Better than the Rest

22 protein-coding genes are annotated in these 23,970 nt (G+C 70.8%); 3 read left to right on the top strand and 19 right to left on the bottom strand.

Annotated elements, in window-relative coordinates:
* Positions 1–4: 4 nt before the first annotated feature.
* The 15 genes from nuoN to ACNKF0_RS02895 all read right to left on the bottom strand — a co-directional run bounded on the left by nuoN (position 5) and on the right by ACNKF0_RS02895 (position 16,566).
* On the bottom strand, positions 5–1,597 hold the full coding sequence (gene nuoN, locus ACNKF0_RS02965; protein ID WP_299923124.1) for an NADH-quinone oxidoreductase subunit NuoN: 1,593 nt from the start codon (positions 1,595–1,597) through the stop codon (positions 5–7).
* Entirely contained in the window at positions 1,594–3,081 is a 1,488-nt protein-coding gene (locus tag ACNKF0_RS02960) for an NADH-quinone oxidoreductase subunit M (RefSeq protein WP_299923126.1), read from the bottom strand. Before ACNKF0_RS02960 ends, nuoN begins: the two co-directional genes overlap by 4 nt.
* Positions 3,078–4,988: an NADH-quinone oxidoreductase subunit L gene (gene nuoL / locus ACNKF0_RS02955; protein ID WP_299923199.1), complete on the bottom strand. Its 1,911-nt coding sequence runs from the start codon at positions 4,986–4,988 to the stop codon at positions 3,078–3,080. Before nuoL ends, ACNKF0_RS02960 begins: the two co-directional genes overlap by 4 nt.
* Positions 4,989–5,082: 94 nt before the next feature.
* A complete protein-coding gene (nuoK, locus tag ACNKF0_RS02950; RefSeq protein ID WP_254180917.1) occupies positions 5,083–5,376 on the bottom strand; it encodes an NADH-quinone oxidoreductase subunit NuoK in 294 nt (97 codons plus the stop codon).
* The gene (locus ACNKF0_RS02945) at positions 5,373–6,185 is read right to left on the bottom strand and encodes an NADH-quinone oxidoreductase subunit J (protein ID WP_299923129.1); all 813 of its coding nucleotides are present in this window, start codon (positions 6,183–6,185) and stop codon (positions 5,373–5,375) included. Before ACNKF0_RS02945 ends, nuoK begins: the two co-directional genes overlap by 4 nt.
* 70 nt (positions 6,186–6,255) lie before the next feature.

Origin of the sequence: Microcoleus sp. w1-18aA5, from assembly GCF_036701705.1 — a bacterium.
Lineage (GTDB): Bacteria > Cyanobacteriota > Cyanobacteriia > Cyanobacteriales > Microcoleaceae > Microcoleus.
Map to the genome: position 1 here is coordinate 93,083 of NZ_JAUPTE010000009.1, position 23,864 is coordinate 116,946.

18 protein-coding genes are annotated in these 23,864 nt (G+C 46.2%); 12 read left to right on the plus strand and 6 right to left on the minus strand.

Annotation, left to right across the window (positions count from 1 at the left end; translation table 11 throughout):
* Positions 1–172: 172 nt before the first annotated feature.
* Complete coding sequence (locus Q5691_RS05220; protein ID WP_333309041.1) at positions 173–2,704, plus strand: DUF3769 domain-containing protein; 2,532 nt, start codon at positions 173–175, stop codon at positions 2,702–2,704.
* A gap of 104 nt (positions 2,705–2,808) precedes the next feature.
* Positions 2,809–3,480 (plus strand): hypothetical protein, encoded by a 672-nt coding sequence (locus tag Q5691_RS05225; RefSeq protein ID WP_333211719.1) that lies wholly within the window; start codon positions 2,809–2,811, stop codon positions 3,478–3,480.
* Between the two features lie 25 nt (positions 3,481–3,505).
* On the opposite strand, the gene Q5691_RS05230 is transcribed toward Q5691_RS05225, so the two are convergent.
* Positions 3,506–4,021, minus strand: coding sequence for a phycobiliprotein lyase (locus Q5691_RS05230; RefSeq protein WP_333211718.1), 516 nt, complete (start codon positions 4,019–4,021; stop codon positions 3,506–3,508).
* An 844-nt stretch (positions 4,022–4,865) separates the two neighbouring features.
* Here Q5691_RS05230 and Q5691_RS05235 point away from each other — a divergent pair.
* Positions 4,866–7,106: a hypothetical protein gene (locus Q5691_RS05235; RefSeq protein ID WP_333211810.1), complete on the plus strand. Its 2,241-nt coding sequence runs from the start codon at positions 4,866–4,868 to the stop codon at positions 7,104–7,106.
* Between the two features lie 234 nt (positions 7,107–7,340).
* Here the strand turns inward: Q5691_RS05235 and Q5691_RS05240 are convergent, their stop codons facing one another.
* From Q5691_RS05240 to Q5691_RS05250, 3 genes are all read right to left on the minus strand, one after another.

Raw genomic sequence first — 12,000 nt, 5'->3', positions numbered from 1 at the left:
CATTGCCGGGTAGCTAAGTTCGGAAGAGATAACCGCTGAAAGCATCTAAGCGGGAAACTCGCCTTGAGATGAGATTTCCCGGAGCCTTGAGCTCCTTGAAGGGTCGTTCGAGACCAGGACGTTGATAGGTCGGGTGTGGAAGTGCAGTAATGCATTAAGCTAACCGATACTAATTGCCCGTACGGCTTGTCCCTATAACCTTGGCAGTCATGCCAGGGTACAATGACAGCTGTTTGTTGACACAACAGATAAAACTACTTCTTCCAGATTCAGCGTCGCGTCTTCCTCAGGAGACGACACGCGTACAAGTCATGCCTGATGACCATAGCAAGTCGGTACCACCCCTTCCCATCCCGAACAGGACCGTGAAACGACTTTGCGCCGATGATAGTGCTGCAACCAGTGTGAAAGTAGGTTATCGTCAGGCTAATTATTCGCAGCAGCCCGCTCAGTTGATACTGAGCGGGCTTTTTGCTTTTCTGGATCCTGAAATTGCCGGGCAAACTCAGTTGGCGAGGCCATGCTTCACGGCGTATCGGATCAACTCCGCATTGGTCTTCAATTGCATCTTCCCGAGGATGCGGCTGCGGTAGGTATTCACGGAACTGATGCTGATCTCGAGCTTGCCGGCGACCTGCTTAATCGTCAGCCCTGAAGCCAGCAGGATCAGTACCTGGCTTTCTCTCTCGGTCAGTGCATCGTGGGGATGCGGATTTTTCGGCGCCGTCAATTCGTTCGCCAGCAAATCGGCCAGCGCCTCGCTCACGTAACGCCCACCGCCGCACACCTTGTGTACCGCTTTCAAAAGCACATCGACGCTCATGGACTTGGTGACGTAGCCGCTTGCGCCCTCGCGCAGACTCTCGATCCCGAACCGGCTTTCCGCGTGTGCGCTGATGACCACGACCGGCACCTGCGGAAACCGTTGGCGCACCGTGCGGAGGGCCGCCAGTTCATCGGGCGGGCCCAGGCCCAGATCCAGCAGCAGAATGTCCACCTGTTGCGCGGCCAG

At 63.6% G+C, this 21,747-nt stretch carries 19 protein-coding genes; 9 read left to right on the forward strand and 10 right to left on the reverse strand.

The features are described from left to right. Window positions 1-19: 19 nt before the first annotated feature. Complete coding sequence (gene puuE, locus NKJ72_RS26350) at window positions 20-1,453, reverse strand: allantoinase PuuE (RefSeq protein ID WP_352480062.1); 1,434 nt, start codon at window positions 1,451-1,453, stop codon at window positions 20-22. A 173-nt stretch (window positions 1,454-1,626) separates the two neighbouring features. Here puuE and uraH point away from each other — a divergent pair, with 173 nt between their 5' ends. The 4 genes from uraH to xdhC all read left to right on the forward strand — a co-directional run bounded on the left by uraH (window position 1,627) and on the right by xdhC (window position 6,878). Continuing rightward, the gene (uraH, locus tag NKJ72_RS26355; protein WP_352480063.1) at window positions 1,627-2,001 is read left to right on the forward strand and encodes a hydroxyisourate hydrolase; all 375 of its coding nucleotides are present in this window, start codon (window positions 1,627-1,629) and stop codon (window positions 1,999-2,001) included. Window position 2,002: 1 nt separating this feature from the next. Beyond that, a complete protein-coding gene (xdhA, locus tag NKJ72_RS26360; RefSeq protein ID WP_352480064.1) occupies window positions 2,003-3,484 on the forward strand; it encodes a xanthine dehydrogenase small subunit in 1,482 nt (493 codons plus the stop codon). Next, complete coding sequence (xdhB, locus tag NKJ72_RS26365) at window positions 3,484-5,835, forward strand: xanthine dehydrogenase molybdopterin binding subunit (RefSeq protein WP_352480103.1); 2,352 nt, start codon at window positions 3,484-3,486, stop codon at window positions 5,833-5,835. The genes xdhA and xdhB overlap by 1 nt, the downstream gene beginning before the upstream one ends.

The Y generation could be the greatest since the Greatest Generation. They witnessed the tragic events of 9/11 and, in an instant, learned that life, in America, would never be the same. They like many from the Greatest Generation only know a world in peril. They aren’t the, “buy it now and use credit,” baby-boomer generation, or as self absorbed and individualistic as the gen Xers. This generation realizes we are a global nation; they witnessed and perhaps experienced the downturn of the economy, either through family, friends or personal experience. They enjoy themselves, but know what is necessary and of value. The Y generation is committed to work, but only if there is a purpose in doing so. They are willing to spend money to achieve a worthwhile goal, but again there is a caveat. Their expenditure must be of quality and substance. The Y generation makes prudent decisions that offer enrichment to their lives, rather than just the comfort of it. They are technologically experienced and want a product that is cutting edge, efficient, and has expandable components. The ad suggests, playing on words and language, what you would do, buy a pair of frilly dress pumps, costing $350.00, or show maturity by investing in your future. In a moment’s notice, possessions can be taken away from us; once obtained, education, knowledge, and wisdom is always ours. The ad is telling us we should invest in ourselves, and the young woman is clearly making the right choice. She is not struggling with her decision; she knows what will give her the edge in today’s competitive job market. In an article posted on the AOL Jobs web page, “Why It Pays to Be Bilingual,” (AOL Jobs Contributor, Posted Jan 26th 2009) they confirm what Rosetta Stone is stating. “Thirty-one percent of executives speak two languages, according to a poll of 12,562 visitors to the Korn/Ferry International Web site. An...
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